There's Only One Mr. President

Wednesday, January 21, 2009

When the Founding Fathers came up with the title "Mr. President," they thought they had devised the ultimate in casual forms of official address. In contrast to the sycophantic titles used toward European monarchs, which they considered unbefitting a republic of equals, this would give the person holding the highest office no grander an honorific than any ordinary citizen.

George Washington had a different approach. "His High and Mightiness" had rather a nice ring to it, he ventured to suggest.

However, ridicule carried the day, as Miss Manners notices that it so often does. And when the first president left office, he made a concession to the American taste for simplicity by decreeing that he would henceforth no longer carry the title of president, not even as a mere courtesy.

There could only be one president of the United States at a time, he reasoned, as our newest president also observed during the transition period. But there could be more than one American general, so he let it be known that he would revert to his previous title of General Washington.

One might have thought that the world had grown somewhat more casual since the 18th century. And a lot less interested in honorifics. But apparently we have also been growing more pompous. We now have four living former presidents addressing one another as Mr. President, and a citizenry worried that it would be disrespectful to follow George Washington's rule.

Folks, these are not newly minted PhDs who showcase their achievements by insisting on being called Doctor. When you have been president of the United States, everyone knows it. You can afford to be modest.

It is true that the first president's wife was known, in her day, as Lady Washington. Over the years, this evolved into the moniker first lady, which one of them, Jacqueline Kennedy, remarked made her sound like a horse.

But there is no such official title. By our law, the president's wife is a private citizen, although she is given precedence by courtesy.

Here, then, is a brief Protocol Primer.

The sitting president should be addressed as Mr. President. His wife is addressed, both in writing and in speaking, as Mrs. Obama. No first name, neither his nor hers, is used.

The former president is correctly addressed as Gov. Bush. His wife, who was the Mrs. Bush when he was president, reverts to being Mrs. George W. Bush, as her mother-in-law became again Mrs. George H.W. Bush after her husband's administration. (Miss Manners has nothing against their using Ms. and their first names if they wish, but is assuming the more conventional style.)

Similarly, the sitting vice president is the only Mr. Vice President, and his wife is simply Mrs. (or Dr.) Biden.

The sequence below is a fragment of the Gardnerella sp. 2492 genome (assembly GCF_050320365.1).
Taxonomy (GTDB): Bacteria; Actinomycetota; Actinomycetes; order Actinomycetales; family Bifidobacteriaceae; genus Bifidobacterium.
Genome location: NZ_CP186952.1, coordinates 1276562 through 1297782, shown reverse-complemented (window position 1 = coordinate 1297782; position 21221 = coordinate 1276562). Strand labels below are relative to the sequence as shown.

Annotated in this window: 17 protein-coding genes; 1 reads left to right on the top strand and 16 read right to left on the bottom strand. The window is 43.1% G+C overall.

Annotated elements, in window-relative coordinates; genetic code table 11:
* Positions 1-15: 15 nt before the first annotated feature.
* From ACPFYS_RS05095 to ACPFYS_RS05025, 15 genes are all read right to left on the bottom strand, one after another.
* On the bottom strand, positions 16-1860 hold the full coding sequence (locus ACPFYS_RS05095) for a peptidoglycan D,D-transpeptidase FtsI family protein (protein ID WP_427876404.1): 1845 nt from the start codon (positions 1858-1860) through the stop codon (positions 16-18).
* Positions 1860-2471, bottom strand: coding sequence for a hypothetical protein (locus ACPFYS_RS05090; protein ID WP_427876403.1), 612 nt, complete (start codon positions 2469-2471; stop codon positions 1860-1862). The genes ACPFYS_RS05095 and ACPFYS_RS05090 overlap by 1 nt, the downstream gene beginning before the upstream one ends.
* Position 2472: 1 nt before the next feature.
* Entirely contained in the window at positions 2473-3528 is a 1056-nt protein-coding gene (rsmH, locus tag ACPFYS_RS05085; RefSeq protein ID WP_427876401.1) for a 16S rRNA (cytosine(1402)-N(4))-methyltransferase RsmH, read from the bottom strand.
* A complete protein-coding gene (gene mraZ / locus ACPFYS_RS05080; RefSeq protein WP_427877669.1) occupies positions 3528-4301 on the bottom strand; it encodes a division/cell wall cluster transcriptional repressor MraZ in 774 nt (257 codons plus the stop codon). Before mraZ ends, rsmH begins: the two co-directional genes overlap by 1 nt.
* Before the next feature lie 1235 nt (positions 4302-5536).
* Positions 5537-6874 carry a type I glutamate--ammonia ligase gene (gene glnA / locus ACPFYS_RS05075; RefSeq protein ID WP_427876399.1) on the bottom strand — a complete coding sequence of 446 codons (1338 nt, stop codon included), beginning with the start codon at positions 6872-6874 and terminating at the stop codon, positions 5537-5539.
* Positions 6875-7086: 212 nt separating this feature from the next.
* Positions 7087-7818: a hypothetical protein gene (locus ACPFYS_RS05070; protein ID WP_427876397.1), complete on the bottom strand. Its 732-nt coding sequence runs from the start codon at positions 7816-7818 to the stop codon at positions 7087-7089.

See how easy that is? And for another famous couple: In direct address, it would be "Madam Secretary" and "Governor Clinton."

Dear Miss Manners:

I am the CEO of a local nonprofit organization. When we had a grand opening for a new feature in our museum, our board president, his wife, a U.S. congressman, local dignitaries and many well-wishers were in attendance. After the ribbon-cutting ceremony, we all moved to another room so that some of the VIPs could say a few words.

There were five of us (including the congressman and our board president) at the front of the room, speaking and taking questions from the press. You can imagine my surprise when I saw the president's wife in the audience making funny faces at us, complete with hand gestures to the ears, etc.

I was aghast at her behavior, and I can't imagine what the congressman thought. I ignored the entire display as if it were not happening, offering no apologies to the congressman or anyone else.

Should I have pulled the board president aside and asked him if his wife was totally nuts or just boorish and had no idea how to behave in public? (I'm kidding, of course.)

What was the correct way to handle this?

Hand gestures to the ears? Please tell Miss Manners that you do not mean that the board president's wife stuck her thumbs in her ears and wiggled her fingers. She only cupped her ears to suggest that the speaker talk louder -- didn't she?

Speaking of what is between the ears, Miss Manners has been noticing that an increasing number of people seem to have something missing there. That would be the little mechanism that controls a mischievous impulse so that it is not expressed outwardly.

Fortunately, yours is working: It is what made you think that it would not be a good idea to ask your board president, "So is your wife totally nuts or just boorish?"

For whatever reason, this lady's brain is not working. But since she did not single out an individual to insult or disrupt the event, apologizing would only have called attention to it.

But why the member of Congress particularly? Surely he is the most likely to have seen such goings-on before.

Feeling incorrect? E-mail your etiquette questions to Miss Manners (who is distraught that she cannot reply personally) at or mail to United Media, 200 Madison Ave., New York, N.Y. 10016.

2009 Judith Martin

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